The Goblin Emperor

Katherine Addison
The Goblin Emperor Cover

The Goblin Emperor

Ann Walker

The Goblin Emperor is the story of Maia, the half-goblin son of the King of the Elflands, who ascends the throne upon the death of his father and brothers. The result of an unpopular political alliance, Maia was raised in exile under the dubious care of a physically and emotionally abusive guardian after the death of his mother.

My first question, throughout the early chapters of the book, was, "How is he so nice, after the way he's been raised? How is he so kind, compassionate, generous, wise?" The reason (as was brought out in the course of the story) is that his mother, in the eight years they had together, raised him so, and the ten years of abuse afterwards did not change the fundamental goodness of his character.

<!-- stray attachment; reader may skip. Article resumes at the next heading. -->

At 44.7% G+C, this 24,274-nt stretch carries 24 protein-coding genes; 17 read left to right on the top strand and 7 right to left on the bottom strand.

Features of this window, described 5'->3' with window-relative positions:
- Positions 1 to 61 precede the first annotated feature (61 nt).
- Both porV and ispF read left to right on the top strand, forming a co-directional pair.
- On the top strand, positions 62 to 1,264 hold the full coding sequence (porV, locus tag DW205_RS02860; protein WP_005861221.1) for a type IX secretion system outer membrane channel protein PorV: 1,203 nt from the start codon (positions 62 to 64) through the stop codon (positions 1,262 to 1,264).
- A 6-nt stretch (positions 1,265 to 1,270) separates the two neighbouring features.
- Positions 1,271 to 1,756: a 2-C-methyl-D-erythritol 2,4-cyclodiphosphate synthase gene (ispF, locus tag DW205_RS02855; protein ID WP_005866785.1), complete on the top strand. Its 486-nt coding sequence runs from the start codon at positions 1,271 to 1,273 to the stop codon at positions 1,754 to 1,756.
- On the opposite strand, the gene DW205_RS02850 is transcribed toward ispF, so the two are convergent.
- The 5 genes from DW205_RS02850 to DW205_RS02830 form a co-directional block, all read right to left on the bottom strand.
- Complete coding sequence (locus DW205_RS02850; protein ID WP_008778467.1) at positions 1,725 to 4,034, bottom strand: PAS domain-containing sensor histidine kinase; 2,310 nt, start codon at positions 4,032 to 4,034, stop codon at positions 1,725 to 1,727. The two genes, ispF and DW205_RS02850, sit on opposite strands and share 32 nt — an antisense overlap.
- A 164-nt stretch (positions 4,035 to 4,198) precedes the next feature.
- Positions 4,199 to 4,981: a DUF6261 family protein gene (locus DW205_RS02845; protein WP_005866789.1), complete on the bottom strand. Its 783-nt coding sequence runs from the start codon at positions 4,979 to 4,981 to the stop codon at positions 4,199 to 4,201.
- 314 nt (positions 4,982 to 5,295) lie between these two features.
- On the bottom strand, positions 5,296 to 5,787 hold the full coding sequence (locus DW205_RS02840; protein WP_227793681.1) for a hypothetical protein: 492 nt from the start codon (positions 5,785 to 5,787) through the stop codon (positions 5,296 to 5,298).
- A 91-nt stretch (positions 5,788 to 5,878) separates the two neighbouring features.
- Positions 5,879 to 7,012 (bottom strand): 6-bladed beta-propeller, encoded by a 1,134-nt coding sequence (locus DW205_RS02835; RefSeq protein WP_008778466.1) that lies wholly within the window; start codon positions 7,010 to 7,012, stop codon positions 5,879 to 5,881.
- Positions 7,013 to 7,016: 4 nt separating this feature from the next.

My other concern was my huge embarrassment squick: for many chapters I was certain that Maia was about to commit some horrible, outrageous faux-pas. (Spoiler: he didn't.) You can probably guess from these two concerns that this is a character-driven book, and not a particularly plotty one. Of course you have some plots elements that are to be expected: self-seeking courtiers, coup attempts, murder attempts, the search for a suitable bride, but the emphasis on the story is on Maia, and the people around him, and how they all adjust to each other for the good of the kingdom and, to some extent, the known world.

The world! That is the other outstanding element here, the worldbuilding: absolutely rich and dense and delicious. The history! The clothes! The food! The rising tide of feminism! The goblin princess who ran away to become a pirate! It's all just delicious, delicious. I can already see The Goblin Emperor becoming a favorite comfort reread.